President Peter Mutharika yesterday assented into law the Bills to split the University of Malawi (Unima).
This means from now, apart from sorting out other administrative issues such as appointment of registrars and other university positions and financing, the constituent colleges of Unima become standalone universities.
State House director of communications Bright Molande confirmed the development in a response to a questionnaire yesterday.
He said: “This means the President has endorsed creation of new universities from this day.
“Our goal as government is to create more space for more students to access university while, at the same time, encouraging competition and efficiency in the running of public universities.”
He added that the President has made a huge decision that would change the landscape of university education in Malawi.
During the Mid-Year Budget Review meeting of Parliament last month, Parliament passed three Bills on the de-linking of Unima. The Malawi Polytechnic will now be called Malawi University of Business and Applied Sciences while College of Medicine and Kamuzu College on Nursing have been combined and will now be called Malawi University of Health Sciences.
In August 2017, the Unima Council endorsed the delinking of the colleges following a go-ahead from Mutharika, who is Unima Chancellor, for the delinking to begin.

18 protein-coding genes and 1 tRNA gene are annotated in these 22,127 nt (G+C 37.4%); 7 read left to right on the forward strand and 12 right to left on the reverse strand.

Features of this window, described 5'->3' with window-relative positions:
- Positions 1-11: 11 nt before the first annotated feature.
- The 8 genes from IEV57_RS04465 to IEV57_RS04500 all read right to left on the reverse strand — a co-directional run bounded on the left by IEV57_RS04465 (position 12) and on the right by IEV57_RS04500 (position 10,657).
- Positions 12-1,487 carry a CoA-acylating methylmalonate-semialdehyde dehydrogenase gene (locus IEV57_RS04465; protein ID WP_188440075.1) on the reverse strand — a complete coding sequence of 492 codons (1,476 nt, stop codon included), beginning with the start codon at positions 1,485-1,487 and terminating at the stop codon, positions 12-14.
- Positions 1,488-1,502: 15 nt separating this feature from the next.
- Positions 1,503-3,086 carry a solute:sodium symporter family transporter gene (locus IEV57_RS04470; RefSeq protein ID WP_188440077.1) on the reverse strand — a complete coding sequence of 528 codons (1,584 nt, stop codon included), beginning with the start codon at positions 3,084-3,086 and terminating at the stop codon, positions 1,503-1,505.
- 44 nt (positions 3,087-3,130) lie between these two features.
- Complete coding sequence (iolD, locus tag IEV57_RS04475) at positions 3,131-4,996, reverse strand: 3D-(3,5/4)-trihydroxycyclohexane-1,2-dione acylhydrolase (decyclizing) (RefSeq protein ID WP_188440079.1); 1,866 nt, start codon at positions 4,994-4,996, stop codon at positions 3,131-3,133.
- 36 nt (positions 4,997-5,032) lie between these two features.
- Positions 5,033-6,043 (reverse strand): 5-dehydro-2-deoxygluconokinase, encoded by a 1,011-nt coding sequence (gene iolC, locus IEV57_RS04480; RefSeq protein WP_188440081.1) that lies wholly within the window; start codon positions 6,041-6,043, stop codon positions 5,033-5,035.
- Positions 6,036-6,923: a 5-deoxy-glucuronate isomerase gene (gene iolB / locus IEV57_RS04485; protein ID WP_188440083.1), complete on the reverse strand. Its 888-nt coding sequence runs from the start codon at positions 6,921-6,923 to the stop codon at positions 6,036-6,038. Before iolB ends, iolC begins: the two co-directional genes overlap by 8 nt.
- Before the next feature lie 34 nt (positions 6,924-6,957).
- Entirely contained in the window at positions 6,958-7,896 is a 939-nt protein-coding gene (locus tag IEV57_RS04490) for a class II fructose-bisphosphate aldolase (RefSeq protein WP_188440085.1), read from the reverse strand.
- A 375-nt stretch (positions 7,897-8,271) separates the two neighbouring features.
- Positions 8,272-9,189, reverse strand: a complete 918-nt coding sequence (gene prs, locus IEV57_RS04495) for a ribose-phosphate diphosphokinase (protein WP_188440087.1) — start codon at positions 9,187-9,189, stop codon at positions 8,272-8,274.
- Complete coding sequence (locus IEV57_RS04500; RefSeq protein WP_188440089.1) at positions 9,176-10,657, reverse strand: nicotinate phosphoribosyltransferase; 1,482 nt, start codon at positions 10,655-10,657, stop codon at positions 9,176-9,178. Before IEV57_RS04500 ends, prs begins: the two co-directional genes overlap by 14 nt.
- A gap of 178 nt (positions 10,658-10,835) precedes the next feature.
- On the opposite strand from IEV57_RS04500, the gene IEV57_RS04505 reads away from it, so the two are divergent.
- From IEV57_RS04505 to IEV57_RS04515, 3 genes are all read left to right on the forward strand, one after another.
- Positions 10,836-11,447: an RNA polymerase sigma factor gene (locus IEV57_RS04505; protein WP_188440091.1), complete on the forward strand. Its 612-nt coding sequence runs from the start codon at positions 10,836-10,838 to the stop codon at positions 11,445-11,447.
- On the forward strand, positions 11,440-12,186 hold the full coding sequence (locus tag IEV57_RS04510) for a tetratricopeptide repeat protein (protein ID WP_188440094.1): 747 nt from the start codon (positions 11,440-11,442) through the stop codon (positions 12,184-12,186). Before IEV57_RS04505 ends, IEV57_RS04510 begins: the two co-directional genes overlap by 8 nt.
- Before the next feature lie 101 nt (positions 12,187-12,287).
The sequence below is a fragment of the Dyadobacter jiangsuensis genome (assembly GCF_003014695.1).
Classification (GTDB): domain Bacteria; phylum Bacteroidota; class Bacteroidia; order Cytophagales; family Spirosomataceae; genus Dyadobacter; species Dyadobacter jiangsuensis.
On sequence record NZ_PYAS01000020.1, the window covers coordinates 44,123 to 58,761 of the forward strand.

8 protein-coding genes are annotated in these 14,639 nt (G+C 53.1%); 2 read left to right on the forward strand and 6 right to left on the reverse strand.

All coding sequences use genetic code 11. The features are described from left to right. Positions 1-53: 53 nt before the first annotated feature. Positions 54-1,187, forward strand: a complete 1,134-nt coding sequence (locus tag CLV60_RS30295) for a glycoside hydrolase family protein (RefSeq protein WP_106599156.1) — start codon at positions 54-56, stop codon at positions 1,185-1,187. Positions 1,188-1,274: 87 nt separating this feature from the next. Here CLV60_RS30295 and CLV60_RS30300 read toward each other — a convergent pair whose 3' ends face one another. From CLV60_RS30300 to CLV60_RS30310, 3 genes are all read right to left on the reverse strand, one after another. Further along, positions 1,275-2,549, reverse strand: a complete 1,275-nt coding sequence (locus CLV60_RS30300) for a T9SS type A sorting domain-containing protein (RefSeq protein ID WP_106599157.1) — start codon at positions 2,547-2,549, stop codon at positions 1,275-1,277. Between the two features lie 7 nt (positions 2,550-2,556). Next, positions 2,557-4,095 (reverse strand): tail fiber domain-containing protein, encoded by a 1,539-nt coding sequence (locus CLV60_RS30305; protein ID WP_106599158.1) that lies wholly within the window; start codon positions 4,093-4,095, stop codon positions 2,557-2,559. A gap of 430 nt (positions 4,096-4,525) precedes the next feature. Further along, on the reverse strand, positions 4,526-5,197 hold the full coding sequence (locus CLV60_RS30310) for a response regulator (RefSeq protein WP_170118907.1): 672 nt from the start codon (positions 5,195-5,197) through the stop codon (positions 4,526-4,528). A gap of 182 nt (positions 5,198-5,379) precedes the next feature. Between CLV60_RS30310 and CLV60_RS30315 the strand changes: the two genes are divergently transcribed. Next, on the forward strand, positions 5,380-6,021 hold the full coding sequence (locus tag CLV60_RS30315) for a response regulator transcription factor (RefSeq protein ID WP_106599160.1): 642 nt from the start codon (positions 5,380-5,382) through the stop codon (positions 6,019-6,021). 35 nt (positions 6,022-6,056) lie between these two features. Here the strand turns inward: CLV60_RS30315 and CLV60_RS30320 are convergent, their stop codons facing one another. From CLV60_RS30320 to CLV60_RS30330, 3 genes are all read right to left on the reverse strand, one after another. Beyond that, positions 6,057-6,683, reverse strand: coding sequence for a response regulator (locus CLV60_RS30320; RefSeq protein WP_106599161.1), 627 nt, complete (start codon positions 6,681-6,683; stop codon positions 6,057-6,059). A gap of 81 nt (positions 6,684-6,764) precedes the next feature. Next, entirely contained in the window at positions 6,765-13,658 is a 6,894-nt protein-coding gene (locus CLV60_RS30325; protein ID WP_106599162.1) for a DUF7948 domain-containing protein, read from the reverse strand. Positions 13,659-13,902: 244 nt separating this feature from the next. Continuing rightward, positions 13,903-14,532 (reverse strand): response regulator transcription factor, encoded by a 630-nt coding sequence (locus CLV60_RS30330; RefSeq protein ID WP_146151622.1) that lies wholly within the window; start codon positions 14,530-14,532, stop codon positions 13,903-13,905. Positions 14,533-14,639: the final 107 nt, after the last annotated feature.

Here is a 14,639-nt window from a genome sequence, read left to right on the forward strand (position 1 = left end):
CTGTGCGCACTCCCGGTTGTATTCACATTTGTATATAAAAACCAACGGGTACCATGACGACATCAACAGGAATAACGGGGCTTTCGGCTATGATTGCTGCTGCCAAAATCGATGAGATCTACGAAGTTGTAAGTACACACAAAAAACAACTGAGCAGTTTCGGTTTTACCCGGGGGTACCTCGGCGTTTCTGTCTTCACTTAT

According to the Unima Act, Section 10 (j), the council has powers, after consultations with the Senate, to establish, institute or discontinue colleges, faculties, schools or such other academic sections to specialised colleges.
The delinking of the three colleges will leave Chancellor College as Unima.
It comes after Bunda College of Agriculture was delinked from Unima in 2011 and merged with Natural Resources College to form Lilongwe University of Agriculture and Natural Resources.
Proponents of the idea to unbundle Unima argued the unbundling would bring competition among the universities which are The Malawi Polytechnic, Chancellor College, College of Medicine and Kamuzu College of Nursing.
They also argued that the university had overgrown and it was becoming difficult for authorities to effectively manage its affairs from the Unima Office in Zomba.